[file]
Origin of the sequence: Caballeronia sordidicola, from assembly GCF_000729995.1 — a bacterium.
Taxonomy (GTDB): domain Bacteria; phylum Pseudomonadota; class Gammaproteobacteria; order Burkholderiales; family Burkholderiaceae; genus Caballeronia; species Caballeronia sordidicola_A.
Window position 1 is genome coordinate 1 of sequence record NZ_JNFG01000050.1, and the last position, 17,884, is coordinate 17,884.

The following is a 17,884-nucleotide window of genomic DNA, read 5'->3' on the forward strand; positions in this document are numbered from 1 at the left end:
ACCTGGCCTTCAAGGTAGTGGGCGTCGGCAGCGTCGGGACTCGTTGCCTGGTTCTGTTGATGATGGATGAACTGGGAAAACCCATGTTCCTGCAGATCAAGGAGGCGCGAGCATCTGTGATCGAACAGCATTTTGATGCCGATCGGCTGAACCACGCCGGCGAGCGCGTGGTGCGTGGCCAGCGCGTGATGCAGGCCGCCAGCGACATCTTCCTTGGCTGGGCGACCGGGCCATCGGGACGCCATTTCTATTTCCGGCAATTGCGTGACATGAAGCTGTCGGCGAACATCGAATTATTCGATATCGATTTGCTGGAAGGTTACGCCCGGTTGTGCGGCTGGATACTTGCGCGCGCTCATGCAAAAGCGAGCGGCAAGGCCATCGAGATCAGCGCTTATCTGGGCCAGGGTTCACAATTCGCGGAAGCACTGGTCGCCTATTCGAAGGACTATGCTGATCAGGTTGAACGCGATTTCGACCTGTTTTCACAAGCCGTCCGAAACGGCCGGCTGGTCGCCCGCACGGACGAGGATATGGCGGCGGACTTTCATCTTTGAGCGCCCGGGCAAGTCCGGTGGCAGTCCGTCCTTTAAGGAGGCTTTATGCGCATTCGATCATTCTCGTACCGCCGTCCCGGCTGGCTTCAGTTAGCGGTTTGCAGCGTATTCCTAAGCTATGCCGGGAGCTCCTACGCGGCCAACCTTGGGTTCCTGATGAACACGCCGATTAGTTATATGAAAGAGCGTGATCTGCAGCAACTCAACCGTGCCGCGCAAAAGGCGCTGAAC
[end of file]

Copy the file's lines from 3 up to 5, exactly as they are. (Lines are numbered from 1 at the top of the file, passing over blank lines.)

Window position 1 is genome coordinate 1 of sequence record NZ_JNFG01000050.1, and the last position, 17,884, is coordinate 17,884.

The following is a 17,884-nucleotide window of genomic DNA, read 5'->3' on the forward strand; positions in this document are numbered from 1 at the left end:
ACCTGGCCTTCAAGGTAGTGGGCGTCGGCAGCGTCGGGACTCGTTGCCTGGTTCTGTTGATGATGGATGAACTGGGAAAACCCATGTTCCTGCAGATCAAGGAGGCGCGAGCATCTGTGATCGAACAGCATTTTGATGCCGATCGGCTGAACCACGCCGGCGAGCGCGTGGTGCGTGGCCAGCGCGTGATGCAGGCCGCCAGCGACATCTTCCTTGGCTGGGCGACCGGGCCATCGGGACGCCATTTCTATTTCCGGCAATTGCGTGACATGAAGCTGTCGGCGAACATCGAATTATTCGATATCGATTTGCTGGAAGGTTACGCCCGGTTGTGCGGCTGGATACTTGCGCGCGCTCATGCAAAAGCGAGCGGCAAGGCCATCGAGATCAGCGCTTATCTGGGCCAGGGTTCACAATTCGCGGAAGCACTGGTCGCCTATTCGAAGGACTATGCTGATCAGGTTGAACGCGATTTCGACCTGTTTTCACAAGCCGTCCGAAACGGCCGGCTGGTCGCCCGCACGGACGAGGATATGGCGGCGGACTTTCATCTTTGAGCGCCCGGGCAAGTCCGGTGGCAGTCCGTCCTTTAAGGAGGCTTTATGCGCATTCGATCATTCTCGTACCGCCGTCCCGGCTGGCTTCAGTTAGCGGTTTGCAGCGTATTCCTAAGCTATGCCGGGAGCTCCTACGCGGCCAACCTTGGGTTCCTGATGAACACGCCGATTAGTTATATGAAAGAGCGTGATCTGCAGCAACTCAACCGTGCCGCGCAAAAGGCGCTGAAC